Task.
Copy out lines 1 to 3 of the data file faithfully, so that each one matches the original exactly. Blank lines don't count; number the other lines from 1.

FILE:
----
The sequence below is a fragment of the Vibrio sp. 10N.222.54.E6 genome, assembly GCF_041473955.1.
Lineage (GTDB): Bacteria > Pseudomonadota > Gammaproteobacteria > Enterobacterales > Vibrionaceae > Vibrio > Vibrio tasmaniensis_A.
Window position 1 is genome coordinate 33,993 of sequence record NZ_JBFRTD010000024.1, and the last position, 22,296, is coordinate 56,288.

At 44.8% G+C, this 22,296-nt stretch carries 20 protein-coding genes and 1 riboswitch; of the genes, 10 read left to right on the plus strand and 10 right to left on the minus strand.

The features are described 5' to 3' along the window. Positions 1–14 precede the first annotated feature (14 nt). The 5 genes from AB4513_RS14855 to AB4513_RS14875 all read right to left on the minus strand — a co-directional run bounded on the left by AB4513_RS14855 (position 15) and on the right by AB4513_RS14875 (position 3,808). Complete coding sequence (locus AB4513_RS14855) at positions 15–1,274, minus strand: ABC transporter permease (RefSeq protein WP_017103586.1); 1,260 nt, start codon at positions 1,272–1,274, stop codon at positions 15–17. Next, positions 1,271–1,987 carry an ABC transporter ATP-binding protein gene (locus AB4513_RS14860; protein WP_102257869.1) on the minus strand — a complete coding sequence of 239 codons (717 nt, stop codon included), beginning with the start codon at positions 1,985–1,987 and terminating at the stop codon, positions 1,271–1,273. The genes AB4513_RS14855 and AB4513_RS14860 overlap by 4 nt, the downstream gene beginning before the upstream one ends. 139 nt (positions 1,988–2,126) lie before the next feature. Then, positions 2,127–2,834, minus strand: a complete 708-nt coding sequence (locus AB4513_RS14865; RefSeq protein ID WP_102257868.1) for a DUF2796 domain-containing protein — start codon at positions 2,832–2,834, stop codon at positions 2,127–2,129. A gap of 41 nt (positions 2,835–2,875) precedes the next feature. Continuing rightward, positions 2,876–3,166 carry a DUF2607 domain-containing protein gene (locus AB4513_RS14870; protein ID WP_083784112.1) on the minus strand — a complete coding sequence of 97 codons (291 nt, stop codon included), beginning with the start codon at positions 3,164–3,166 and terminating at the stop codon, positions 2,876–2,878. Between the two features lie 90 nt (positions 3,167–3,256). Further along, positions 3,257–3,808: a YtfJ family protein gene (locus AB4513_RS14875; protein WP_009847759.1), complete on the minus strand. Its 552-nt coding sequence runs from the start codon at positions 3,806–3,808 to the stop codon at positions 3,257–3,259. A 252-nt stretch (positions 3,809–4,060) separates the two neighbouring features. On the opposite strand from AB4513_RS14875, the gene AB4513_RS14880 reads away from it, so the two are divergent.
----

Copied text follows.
The sequence below is a fragment of the Vibrio sp. 10N.222.54.E6 genome, assembly GCF_041473955.1.
Lineage (GTDB): Bacteria > Pseudomonadota > Gammaproteobacteria > Enterobacterales > Vibrionaceae > Vibrio > Vibrio tasmaniensis_A.
Window position 1 is genome coordinate 33,993 of sequence record NZ_JBFRTD010000024.1, and the last position, 22,296, is coordinate 56,288.